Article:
hundred channels.

"Five hundred?" Farid exclaimed.

"Five hundred."

We fell silent for a while. Just when I thought he had fallen asleep, Farid
chuckled. "Agha, did you hear what Mullah Nasrud din did when his daughter
came home and complained that her husband had beaten her?" I could feel him
smiling in the dark and a smile of my own formed on my face. There wasn't an
Afghan in the world who didn't know at least a few jokes about the bumbling


"He beat her too, then sent her back to tell the husband that Mullah was
no fool: If the bastard was going to beat his daughter, then Mullah would beat his
wife in return."

I laughed. Partly at the joke, partly at how Afghan humor never changed.
Wars were waged, the Internet was invented, and a robot had rolled on the
surface of Mars, and in Afghanistan we were still telling Mullah Nasruddin jokes.
"Did you hear about the time Mullah had placed a heavy bag on his shoulders and
was riding his donkey?" I said.


"Someone on the street said why don't you put the bag on the donkey?
And he said, "That would be cruel, I'm heavy enough already for the poor thing."

We exchanged Mullah Nasruddin jokes until we ran out of them and we
fell silent again.

Amir agha?" Farid said, startling me from near sleep.


"Why are you here? I mean, why are you really here?"

"I told you."

"For the boy?"

"For the boy."

Farid shifted on the ground. "It's hard to believe."

"Sometimes I myself can hardly believe I'm here."

"No... What I mean to ask is why that boy? You come all the way from
America for... a Shi'a?"

That killed all the laughter in me. And the sleep. "I am tired," I said. "Let's
just get some sleep."

Farid's snoring soon echoed through the empty room. I stayed awake,
hands crossed on my chest, staring into the starlit night through the broken
window, and thinking that maybe what people said about Afghanistan was true.
Maybe it was a hopeless place.

A BUSTLING CROWD was filling Ghazi Stadium when we walked through the
entrance tunnels. Thousands of people milled about the tightly packed concrete
terraces. Children played in the aisles and chased each other up and down the
steps. The scent of garbanzo beans in spicy sauce hung in the air, mixed with the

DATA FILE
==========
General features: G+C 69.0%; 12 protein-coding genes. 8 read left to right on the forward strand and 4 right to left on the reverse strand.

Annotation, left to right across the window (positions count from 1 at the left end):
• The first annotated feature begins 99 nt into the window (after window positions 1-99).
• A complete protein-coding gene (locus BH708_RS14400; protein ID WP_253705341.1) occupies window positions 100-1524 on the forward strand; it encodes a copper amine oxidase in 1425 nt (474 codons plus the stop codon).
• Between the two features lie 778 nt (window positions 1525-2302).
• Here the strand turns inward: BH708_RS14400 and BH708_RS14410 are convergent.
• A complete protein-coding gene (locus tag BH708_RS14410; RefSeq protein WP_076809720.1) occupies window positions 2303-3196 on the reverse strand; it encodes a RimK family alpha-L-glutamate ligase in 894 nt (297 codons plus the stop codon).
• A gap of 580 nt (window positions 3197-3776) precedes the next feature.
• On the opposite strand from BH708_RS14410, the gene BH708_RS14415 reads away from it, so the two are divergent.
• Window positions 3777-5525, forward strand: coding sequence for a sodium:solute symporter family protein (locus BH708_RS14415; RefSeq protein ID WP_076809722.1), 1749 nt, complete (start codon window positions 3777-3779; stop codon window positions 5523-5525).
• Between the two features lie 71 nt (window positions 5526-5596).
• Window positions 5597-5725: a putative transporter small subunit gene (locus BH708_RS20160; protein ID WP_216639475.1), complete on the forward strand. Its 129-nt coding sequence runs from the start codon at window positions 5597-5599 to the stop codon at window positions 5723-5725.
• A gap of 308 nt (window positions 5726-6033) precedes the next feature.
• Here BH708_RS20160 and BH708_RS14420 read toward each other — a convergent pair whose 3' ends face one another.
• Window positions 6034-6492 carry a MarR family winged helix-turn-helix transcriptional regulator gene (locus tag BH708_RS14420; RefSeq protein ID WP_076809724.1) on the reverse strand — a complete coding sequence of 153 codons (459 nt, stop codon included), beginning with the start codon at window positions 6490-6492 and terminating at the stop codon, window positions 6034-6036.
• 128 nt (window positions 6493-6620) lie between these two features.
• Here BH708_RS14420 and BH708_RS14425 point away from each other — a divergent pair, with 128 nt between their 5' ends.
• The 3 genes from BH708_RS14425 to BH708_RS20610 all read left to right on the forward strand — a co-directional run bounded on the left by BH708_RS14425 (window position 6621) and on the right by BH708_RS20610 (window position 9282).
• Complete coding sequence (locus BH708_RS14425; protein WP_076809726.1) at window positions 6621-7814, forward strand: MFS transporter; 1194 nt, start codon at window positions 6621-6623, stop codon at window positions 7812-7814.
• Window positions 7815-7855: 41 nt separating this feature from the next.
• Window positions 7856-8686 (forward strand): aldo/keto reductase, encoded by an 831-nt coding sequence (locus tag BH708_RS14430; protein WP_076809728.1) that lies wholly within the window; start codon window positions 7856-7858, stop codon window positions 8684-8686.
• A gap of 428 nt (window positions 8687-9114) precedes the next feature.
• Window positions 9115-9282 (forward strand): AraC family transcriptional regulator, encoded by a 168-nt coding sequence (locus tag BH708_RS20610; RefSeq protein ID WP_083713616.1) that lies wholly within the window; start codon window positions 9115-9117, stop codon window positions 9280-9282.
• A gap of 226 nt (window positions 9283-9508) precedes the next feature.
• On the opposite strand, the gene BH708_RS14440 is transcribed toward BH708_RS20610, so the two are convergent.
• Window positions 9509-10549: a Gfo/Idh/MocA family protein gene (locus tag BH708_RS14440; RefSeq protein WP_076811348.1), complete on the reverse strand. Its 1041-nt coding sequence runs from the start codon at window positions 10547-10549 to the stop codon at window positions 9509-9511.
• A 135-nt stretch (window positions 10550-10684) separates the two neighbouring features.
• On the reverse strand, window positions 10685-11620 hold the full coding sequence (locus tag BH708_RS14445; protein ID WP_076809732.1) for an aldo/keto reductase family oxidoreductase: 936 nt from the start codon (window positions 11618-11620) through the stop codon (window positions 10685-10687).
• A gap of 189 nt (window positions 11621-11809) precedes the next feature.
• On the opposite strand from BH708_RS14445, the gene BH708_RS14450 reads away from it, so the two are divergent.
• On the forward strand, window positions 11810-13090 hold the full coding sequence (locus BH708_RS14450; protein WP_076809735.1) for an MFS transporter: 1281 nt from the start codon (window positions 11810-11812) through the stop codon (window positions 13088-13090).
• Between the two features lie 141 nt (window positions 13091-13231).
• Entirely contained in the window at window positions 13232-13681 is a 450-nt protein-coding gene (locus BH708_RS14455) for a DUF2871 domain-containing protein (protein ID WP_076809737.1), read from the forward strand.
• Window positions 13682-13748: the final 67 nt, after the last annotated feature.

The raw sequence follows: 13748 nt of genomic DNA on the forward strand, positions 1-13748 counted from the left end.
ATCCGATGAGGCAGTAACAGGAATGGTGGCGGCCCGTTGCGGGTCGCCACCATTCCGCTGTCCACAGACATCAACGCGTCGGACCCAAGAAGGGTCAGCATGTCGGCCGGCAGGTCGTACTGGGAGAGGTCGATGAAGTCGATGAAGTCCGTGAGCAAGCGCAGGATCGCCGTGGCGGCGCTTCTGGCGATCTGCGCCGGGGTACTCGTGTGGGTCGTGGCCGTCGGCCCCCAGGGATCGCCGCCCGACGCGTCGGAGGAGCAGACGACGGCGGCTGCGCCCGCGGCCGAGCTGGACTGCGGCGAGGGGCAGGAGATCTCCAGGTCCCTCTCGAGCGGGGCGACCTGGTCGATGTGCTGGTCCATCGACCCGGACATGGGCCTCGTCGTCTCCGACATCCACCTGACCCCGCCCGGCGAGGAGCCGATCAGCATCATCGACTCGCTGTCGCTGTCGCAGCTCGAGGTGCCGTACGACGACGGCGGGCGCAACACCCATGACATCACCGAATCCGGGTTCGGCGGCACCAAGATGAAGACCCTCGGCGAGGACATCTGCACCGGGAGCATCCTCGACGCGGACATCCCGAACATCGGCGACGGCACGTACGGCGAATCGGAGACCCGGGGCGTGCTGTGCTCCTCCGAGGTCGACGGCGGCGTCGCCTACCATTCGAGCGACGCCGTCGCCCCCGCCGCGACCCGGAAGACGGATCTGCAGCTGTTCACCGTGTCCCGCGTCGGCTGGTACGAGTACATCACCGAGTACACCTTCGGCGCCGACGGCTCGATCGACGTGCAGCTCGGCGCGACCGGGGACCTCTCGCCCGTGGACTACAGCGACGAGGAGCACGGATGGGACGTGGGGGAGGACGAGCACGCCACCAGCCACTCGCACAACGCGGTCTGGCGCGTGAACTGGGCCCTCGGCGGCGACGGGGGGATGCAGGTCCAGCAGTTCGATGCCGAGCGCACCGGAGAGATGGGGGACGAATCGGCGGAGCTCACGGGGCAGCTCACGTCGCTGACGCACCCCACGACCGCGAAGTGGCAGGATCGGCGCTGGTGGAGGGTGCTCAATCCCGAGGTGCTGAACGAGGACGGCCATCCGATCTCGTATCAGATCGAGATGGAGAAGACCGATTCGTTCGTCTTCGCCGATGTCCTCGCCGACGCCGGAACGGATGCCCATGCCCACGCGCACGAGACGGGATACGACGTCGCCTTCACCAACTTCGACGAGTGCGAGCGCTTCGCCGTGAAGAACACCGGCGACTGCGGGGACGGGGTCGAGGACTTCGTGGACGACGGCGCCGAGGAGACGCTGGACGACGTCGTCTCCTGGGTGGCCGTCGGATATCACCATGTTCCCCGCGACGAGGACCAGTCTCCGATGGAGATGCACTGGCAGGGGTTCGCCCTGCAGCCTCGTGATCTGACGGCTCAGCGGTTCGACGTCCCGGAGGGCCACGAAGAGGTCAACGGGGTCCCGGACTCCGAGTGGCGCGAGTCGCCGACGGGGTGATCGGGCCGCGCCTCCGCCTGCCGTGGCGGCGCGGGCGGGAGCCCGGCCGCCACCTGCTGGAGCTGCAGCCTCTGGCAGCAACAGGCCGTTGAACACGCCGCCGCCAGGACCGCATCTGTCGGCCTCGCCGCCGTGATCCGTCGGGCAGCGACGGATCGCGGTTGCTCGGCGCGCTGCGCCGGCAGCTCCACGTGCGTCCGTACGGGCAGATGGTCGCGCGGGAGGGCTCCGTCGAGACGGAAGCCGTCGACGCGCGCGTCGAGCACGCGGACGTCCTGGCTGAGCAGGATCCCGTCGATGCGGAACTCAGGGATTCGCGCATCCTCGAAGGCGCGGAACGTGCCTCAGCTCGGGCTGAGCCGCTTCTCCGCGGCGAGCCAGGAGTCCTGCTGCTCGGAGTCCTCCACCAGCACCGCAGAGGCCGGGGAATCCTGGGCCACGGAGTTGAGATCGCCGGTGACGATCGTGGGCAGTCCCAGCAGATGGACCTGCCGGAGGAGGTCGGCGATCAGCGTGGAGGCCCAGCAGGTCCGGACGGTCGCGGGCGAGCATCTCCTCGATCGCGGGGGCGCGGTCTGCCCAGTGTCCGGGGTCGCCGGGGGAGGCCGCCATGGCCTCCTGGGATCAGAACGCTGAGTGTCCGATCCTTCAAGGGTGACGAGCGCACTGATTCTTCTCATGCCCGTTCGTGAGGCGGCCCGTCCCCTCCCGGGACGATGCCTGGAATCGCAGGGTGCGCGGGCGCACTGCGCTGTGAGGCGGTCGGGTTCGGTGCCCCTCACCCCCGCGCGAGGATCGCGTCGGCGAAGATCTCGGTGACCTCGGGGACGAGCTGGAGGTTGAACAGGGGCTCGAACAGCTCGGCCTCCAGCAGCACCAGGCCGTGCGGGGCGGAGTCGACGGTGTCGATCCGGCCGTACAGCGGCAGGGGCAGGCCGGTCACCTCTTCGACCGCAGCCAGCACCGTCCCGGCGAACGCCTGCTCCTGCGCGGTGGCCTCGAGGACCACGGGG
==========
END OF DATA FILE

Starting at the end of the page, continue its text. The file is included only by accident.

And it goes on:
smell of dung and sweat. Farid and I walked past street peddlers selling
cigarettes, pine nuts, and biscuits.

A scrawny boy in a tweed jacket grabbed my elbow and spoke into my
ear. Asked me if I wanted to buy some "sexy pictures."

"Very sexy, Agha," he said, his alert eyes darting side to side-reminding
me of a girl who, a few years earlier, had tried to sell me crack in the Tenderloin
district in San Francisco. The kid peeled one side of his jacket open and gave me
a fleeting glance of his sexy pictures: postcards of Hindi movies showing doe-
eyed sultry actresses, fully dressed, in the arms of their leading men. "So sexy,"
he repeated.

"Nay, thanks," I said, pushing past him.

"He gets caught, they'll give him a flogging that will waken his father in
the grave," Farid muttered.

There was no assigned seating, of course. No one to show us politely to
our section, aisle, row, and seat. There never had been, even in the old days of
the monarchy. We found a decent spot to sit, just left of midfield, though it took
some shoving and elbowing on Farid's part.

I remembered how green the playing field grass had been in the 70s
when Baba used to bring me to soccer games here. Now the pitch was a mess.
There were holes and craters everywhere, most notably a pair of deep holes in
the ground behind the south end goalposts. And there was no grass at all, just
dirt. When the two teams finally took the field-all wearing long pants despite the
heat-and play began, it became difficult to follow the ball in the clouds of dust
kicked up by the players. Young, whip-toting Talibs roamed the aisles, striking
anyone who cheered too loudly.

They brought them out shortly after the halftime whistle blew. A pair of
dusty red pickup trucks, like the ones I'd seen around town since I'd arrived,
rode into the stadium through the gates. The crowd rose to its feet. A woman
dressed in a green burqa sat in the cab of one truck, a blindfolded man in the
other. The trucks drove around the track, slowly, as if to let the crowd get a long